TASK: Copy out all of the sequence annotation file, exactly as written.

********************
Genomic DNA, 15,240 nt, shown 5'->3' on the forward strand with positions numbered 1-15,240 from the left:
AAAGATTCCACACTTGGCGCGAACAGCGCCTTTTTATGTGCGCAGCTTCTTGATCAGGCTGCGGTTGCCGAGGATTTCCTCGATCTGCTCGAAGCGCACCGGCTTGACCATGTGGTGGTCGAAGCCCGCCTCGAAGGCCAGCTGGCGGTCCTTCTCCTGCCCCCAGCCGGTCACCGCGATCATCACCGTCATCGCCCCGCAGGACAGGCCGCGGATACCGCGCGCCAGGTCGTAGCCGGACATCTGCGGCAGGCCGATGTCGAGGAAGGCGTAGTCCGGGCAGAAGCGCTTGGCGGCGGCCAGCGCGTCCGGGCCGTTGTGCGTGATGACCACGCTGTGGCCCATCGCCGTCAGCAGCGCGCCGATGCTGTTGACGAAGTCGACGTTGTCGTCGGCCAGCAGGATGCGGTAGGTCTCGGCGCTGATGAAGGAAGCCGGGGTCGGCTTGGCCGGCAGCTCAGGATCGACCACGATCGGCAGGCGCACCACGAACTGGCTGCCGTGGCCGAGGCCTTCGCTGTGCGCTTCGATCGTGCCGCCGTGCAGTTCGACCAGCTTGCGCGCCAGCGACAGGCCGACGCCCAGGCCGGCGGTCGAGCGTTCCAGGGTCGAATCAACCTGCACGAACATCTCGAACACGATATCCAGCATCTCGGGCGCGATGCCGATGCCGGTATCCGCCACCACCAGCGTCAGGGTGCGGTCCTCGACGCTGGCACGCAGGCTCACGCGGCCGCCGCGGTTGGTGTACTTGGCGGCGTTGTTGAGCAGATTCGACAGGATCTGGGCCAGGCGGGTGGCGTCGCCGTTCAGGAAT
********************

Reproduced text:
Genomic DNA, 15,240 nt, shown 5'->3' on the forward strand with positions numbered 1-15,240 from the left:
AAAGATTCCACACTTGGCGCGAACAGCGCCTTTTTATGTGCGCAGCTTCTTGATCAGGCTGCGGTTGCCGAGGATTTCCTCGATCTGCTCGAAGCGCACCGGCTTGACCATGTGGTGGTCGAAGCCCGCCTCGAAGGCCAGCTGGCGGTCCTTCTCCTGCCCCCAGCCGGTCACCGCGATCATCACCGTCATCGCCCCGCAGGACAGGCCGCGGATACCGCGCGCCAGGTCGTAGCCGGACATCTGCGGCAGGCCGATGTCGAGGAAGGCGTAGTCCGGGCAGAAGCGCTTGGCGGCGGCCAGCGCGTCCGGGCCGTTGTGCGTGATGACCACGCTGTGGCCCATCGCCGTCAGCAGCGCGCCGATGCTGTTGACGAAGTCGACGTTGTCGTCGGCCAGCAGGATGCGGTAGGTCTCGGCGCTGATGAAGGAAGCCGGGGTCGGCTTGGCCGGCAGCTCAGGATCGACCACGATCGGCAGGCGCACCACGAACTGGCTGCCGTGGCCGAGGCCTTCGCTGTGCGCTTCGATCGTGCCGCCGTGCAGTTCGACCAGCTTGCGCGCCAGCGACAGGCCGACGCCCAGGCCGGCGGTCGAGCGTTCCAGGGTCGAATCAACCTGCACGAACATCTCGAACACGATATCCAGCATCTCGGGCGCGATGCCGATGCCGGTATCCGCCACCACCAGCGTCAGGGTGCGGTCCTCGACGCTGGCACGCAGGCTCACGCGGCCGCCGCGGTTGGTGTACTTGGCGGCGTTGTTGAGCAGATTCGACAGGATCTGGGCCAGGCGGGTGGCGTCGCCGTTCAGGAAT